Among the banks that are taking advantage of this opportunity are KCB and Ecobank, which operate in multiple African countries. Other regional players that are expanding their digital banking services include Equity Bank from Kenya, Vista Bank from Guinea and Bank of Africa from Morocco.

Equity Bank has been aggressively expanding across the region, with its latest entry, to the Democratic Republic of Congo, being of particular strategic importance for the lender. DR Congo is one of the biggest countries on the continent by land area and has more than 100m people, making it appealing to ambitious banks in neighbouring states that are looking for growth Equity has put more focus on the DRC unit, with group CEO James Mwangi tipping it to be the first foreign business to beat the Kenyan unit on profitability.

Vista Bank has also been rapidly expanding across the continent. Through its acquisition of Oragroup it gained a presence in 16 countries, compared to three prior to the deal going through. The deal took the firm’s banking assets from $2bn to over $12bn. It also affords the group a presence across the West African Economic and Monetary Union and the Central African market.

On the heels of this, Vista struck a deal in December 2023 with France’s Société Générale, that country’s third-largest bank, to acquire the French lender’s 52.6% stake in Société Générale Burkina Faso and its 65% stake in Banco Société Générale Moçambique. “Our agreement confirms our expansion strategy, which aims to make Vista Bank a pan-African group present in 25 countries,” Simon Tiemtore, President of Vista, said in a statement. This acquisition comes at a strategic moment, as several French banks have withdrawn from West Africa amid rising diplomatic tensions, leaving a vacuum that Vista is filling.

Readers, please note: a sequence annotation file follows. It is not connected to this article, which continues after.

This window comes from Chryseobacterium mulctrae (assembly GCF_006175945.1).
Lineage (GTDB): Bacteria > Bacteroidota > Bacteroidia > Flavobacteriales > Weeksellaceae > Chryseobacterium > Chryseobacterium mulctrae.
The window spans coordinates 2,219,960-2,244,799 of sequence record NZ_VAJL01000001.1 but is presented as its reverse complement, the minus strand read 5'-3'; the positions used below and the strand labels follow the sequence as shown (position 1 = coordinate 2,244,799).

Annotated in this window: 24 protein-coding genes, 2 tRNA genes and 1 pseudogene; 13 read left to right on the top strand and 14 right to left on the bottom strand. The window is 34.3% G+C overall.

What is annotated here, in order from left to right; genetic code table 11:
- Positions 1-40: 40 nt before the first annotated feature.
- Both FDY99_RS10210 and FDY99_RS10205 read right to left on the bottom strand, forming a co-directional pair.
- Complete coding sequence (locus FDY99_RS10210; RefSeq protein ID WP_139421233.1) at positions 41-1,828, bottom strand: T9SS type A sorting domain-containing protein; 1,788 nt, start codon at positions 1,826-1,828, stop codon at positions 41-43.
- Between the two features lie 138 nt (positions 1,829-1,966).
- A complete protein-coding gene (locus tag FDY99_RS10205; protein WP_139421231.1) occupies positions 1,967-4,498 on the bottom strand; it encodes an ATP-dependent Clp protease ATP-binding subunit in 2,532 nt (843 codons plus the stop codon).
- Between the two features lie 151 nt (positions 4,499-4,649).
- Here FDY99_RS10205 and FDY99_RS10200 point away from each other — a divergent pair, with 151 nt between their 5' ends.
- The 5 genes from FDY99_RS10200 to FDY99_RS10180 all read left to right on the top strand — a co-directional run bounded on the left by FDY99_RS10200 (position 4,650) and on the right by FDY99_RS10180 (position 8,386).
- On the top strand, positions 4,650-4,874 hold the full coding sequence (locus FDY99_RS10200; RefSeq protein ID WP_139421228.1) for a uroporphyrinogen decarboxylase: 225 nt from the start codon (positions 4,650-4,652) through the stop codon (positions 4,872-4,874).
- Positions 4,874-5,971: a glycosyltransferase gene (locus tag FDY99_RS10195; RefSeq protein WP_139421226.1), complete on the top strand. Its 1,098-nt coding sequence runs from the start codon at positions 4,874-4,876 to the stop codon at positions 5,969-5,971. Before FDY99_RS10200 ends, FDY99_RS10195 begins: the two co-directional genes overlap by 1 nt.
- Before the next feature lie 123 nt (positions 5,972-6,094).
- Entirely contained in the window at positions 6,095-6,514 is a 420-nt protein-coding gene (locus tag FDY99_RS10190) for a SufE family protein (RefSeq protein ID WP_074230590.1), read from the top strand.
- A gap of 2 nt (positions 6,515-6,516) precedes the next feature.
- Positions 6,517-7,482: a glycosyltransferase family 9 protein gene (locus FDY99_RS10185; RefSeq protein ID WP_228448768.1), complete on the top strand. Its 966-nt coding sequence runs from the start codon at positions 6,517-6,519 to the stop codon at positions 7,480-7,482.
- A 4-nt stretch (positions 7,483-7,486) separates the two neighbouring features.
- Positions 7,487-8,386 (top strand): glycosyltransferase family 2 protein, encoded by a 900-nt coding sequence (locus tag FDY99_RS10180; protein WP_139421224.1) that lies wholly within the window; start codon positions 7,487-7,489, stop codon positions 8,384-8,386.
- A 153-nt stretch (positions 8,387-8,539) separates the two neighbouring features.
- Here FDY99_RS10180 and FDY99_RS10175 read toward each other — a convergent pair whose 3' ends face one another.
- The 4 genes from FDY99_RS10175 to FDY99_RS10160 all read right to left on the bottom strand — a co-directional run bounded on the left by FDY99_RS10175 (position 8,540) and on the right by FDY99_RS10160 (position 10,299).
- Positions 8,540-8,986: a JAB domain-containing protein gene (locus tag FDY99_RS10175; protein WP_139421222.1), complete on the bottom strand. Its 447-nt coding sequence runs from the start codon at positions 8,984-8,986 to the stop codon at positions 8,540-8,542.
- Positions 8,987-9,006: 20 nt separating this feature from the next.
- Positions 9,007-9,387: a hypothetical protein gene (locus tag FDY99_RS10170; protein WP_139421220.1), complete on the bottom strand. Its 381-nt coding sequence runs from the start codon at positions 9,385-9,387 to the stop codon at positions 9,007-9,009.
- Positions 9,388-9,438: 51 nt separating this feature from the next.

The consolidation of African banks through mergers and acquisitions is a strategic move to expand their regional footprint and enhance their competitiveness. It also poses significant challenges, however, in terms of integrating different systems, processes and cultures.

Our agreement confirms our expansion strategy, which aims to make Vista Bank a pan-African group present in 25 countries

Simon Tiemtore, President of Vista

To overcome these hurdles, digital transformation is essential. It enables banks to streamline their operations, optimise their resources and deliver value-added products and services to their customers. This underlines the likelihood that investments in technology and digital capabilities will continue growing robustly across Africa’s banking sector in 2024 and beyond.

Africa has a clear advantage in mobile money

According to the mobile phone industry body the GSMA, 157 of the world’s 310 mobile money services in 2021 were in Sub-Saharan Africa. Moreover, Africa had a $495bn share of the $767bn handled by mobile money worldwide in 2020. The continent leads the rest of the world in the sector, underlining the progress made in driving financial inclusion. The mobile-first route-to-market strategy that KCB’s Volemi highlighted therefore becomes key in driving financial inclusion. However, barriers to financial inclusion in Africa remain, particularly for women.

Dr. Robert Ochola, CEO of AfricaNenda, notes that women make up 60% of the 400m financially-excluded Africans. To address the gender gap in access to financial products, it is important to design and build solutions specifically tailored to women’s needs and to ensure that data is collected and disaggregated to track and inform policy decisions.

The vast majority of African banks consider digital transformation to be important for their growth strategies; yet just half regard it as the most important factor. This is likely because many banks are still investing considerably in physical branches and hiring more customer-facing staff.

Physical networks remain important for the foreseeable future, given the current extent of digital exclusion in much of Africa. “Even in the longer term, legacy banks need to be careful to bring customers with them on the digital transformation, by providing support and retaining some face-to-face contact where it is most needed,” recommends the African Digital Banking Transformation Report 2023.

Digitisation budgets likely to increase